The Stillwater City Council has approved a revised face-covering ordinance for public areas that will go in effect Saturday.
It was passed unanimously, 5-0, during a Council meeting Thursday following its passage onto second reading during Monday's regular meeting.
Face coverings will be required in public places within the Stillwater City Limits with exceptions for children under 5 and people exempted under CDC guidelines due to health conditions, mental health concerns or intellectual disability.
Masks don’t have to be worn during activities where it is not possible, like while eating or drinking, during medical or dental treatments, while swimming or using the city’s public splash pads.
Businesses will be required to post signs informing of the requirement and face a $500 fine for failure to post. The signage will be made available for download at stillwater.org.
The councilors heard from about 20 speakers during the public comment portion of the meeting, with a strong contingent of residents who said they object to the ordinance because they believe it violates their personal freedom.
“It’s not my responsibility to protect other people’s health,” Tammy Boylen said. “That’s their responsibility. As a community, we’re responsible for everyone, not just the sick or elderly.”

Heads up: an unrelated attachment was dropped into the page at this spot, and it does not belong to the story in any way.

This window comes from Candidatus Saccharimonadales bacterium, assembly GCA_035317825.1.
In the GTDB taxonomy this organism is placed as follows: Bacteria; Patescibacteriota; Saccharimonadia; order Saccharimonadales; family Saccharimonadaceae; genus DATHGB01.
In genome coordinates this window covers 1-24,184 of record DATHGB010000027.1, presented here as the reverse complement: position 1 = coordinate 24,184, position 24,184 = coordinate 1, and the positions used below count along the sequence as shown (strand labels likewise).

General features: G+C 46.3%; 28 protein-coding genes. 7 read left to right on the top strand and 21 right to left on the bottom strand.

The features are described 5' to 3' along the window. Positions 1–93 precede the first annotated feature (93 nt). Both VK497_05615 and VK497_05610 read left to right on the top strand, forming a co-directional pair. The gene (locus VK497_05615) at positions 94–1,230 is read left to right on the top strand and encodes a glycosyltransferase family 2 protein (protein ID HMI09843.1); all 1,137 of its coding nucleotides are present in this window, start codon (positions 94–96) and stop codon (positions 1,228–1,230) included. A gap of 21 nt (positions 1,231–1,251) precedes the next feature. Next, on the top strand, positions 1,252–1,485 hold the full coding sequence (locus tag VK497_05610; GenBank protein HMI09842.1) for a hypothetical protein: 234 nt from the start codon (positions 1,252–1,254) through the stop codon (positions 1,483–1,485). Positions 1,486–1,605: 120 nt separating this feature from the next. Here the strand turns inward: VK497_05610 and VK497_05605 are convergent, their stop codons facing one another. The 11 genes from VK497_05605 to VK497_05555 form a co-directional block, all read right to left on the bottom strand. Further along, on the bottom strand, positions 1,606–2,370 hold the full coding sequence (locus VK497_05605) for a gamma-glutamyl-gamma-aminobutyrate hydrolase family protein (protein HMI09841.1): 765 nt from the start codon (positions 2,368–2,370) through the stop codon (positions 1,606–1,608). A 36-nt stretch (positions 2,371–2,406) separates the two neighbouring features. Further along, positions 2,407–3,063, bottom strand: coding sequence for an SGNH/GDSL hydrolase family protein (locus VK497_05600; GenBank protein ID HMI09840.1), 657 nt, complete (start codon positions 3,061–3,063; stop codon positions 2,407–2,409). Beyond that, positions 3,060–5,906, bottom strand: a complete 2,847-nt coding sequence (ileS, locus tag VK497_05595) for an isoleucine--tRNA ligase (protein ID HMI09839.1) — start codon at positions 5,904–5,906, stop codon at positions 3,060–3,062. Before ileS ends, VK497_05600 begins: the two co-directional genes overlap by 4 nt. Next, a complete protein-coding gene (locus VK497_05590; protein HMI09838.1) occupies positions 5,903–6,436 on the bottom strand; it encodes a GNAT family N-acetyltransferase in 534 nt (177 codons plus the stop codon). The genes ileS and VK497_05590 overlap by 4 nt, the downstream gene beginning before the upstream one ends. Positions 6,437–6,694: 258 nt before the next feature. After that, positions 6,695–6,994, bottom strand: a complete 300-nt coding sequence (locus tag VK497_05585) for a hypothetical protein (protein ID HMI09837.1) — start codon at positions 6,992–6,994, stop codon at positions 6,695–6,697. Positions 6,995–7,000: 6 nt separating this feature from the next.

Several said they are not personally against the wearing of masks, but they are against a government body requiring them to. At least one person made a comparison to Nazi Germany.
Kirsten Hart, who encouraged the councilors to approve the ordinance on Monday, once again spoke in support. After reading through a list of health measurements in which Oklahoma does not fare well, including the number of people who are uninsured, she said it really comes down to a matter of accepting that your personal comfort comes second.
The other speakers supporting the ordinance included Stillwater physicians Dr. Woody Jenkins and Dr. Darby Pope and Amy Root, MPH, an epidemiologist who works with United Healthcare.
All three urged the council to enact the ordinance.
“This is an incredibly complex virus, highly infectious,” Root said. “It’s not just a respiratory infection … It’s like SARS, MERS and HIV combined.”
She went on to describe how the virus also causes inflammation throughout the body, thickening of the heart muscle and micro-clots that effect the brain and blood vessels.
We don’t currently have an effective treatment and clinical trials on vaccines have just started, she said.
Stone Lambert urged people objecting to the ordinance to “Get over it … It’s temporary.
"If we can do anything to mitigate this issue, we should,” he said. “Clearly people won’t do it out of the kindness of their hearts.”